FAIRBANKS - Seasonality is an inescapable topic in Fairbanks. We schedule our lives around extremely short and cold winter days and the endless sun of summer, so now seems like a good time to ponder phenology, the study of seasonal biological events as they relate to annual climatic phenomena.
My research focuses on how flexibility in hibernation influences survival. My study species is the hoary marmot (Marmota caligata), a large-bodied ground squirrel easily recognized by its whistle alarm call.
My advisor at the University of Alaska Museum of the North, mammal curator Link Olson, and his students have been studying Alaska’s marmots for more than a decade and my dissertation builds on their research. Because they are diurnal, relatively conspicuous, and therefore easy to find, marmots are wonderful study organisms.
I study differences in hibernation timing between different hoary marmot populations.
Generally restricted to alpine ecosystems, hoary marmots are often seen along forested beaches in Southeast and Southcentral Alaska. These are the only locations where this is known to occur, making these beach populations a unique opportunity to study flexibility in hibernation phenology.
Thanks to Alaska’s rugged coastal terrain, beach and alpine marmots less than one mile apart can be separated by more than 3,500 feet of elevation. We have anecdotal evidence that these nearby populations differ in the amount of time spent in hibernation by more than a month, which is highly unusual.
I am interested in the health and long-term sustainability of these beach populations. If the milder conditions at sea level allow marmots to better survive and reproduce there, why are most hoary marmots and most marmot species restricted to the alpine? Are beach marmots found at sea level year round or do they migrate from the alpine seasonally? If hibernation timing is more flexible than previously thought, might that help buffer hoary marmots against rapid environmental change?
As alpine habitats continue their retreat upslope in response to climatic warming, answers to these questions become increasingly relevant.
Marmots are easy to see and hear from a distance, but trapping, marking, and re-capturing them can be arduous. Each colony behaves differently, and what works in one place isn’t guaranteed to be successful elsewhere.
Still, we were able to capture and tag 29 marmots on Wickersham Dome last summer, allowing us to refine our techniques closer to home before expanding to the beaches and alpine areas of southern Alaska.
I also use camera traps to monitor marmots. These already have provided some exciting new observations, including emergence from hibernation much earlier than previously documented. We are seeing different haying behaviors generally only associated with preparing the burrow for hibernation.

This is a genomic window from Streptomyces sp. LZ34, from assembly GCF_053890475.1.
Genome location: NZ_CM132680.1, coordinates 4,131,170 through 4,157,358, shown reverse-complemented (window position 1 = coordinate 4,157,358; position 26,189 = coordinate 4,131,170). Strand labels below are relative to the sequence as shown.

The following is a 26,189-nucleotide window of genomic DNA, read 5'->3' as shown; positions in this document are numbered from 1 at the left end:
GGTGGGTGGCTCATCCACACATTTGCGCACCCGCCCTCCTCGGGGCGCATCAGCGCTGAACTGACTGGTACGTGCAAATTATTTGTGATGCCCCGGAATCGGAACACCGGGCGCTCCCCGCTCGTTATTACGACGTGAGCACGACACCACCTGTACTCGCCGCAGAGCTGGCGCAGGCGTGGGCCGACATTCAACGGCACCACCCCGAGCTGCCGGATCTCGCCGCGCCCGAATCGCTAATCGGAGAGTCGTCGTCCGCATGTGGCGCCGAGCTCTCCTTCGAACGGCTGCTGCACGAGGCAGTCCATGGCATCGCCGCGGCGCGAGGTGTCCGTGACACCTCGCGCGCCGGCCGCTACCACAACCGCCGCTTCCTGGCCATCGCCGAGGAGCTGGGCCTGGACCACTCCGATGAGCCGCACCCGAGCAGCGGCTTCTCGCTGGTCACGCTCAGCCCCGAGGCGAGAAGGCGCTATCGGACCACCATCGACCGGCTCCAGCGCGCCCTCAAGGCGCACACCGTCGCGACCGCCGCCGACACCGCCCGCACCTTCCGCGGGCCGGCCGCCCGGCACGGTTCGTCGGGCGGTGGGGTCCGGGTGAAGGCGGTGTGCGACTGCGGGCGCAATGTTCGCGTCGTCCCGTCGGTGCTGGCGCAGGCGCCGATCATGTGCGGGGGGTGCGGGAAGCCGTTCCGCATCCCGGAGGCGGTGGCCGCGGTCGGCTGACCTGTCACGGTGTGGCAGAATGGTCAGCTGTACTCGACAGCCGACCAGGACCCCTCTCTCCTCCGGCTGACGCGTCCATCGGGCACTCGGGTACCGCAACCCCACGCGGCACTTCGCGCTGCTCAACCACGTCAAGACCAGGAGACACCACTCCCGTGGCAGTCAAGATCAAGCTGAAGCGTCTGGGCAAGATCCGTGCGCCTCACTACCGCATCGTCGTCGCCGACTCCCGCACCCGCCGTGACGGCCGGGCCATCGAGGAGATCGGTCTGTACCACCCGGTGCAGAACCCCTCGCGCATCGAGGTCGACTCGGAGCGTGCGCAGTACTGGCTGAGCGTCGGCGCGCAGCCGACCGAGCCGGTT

Adults on Wickersham Dome are gathering hay right before the pregnant females give birth, possibly to provide insulation for the new pups. This may reflect a local behavioral adaptation along the northernmost edge of the hoary marmot’s range, which extends south to Washington state.
We are now able to identify individuals in camera trap footage thanks to the ear tags we affixed last summer, allowing us to get information on interactions among the marmots.
For detailed information on hibernation timing, we surgically implant marmots with body temperature loggers and radio transmitters. The data loggers — about the size of three stacked dimes — record body temperature every 10 minutes for up to two years. Once retrieved, their data can be uploaded to a computer. Transmitters are necessary for relocating the marmots, which may have dispersed away from where they were trapped the previous summer.
With help from Dr. Malcolm McAdie, lead veterinarian for the Vancouver Island Marmot Recovery Project, we successfully implanted six adults on Wickersham Dome this summer. McAdie will return next summer to surgically remove the data loggers. Until then, all six marmots are happily hibernating.
It’s surprising how little is known about hoary marmot hibernation, and I feel very fortunate to have the opportunity to work with such an interesting animal and with such diverse and knowledgeable colleagues.
I’ve been enamored with Alaska since I arrived from New Mexico seven years ago to start my undergraduate at UAF, and being able to do this type of research in such a beautiful place while providing a better understanding of the world around us is why I was so happy to come back.
Katie Rubin is a graduate student at the University of Alaska Fairbanks. She’s a curatorial assistant in the mammal department at the UA Museum of the North.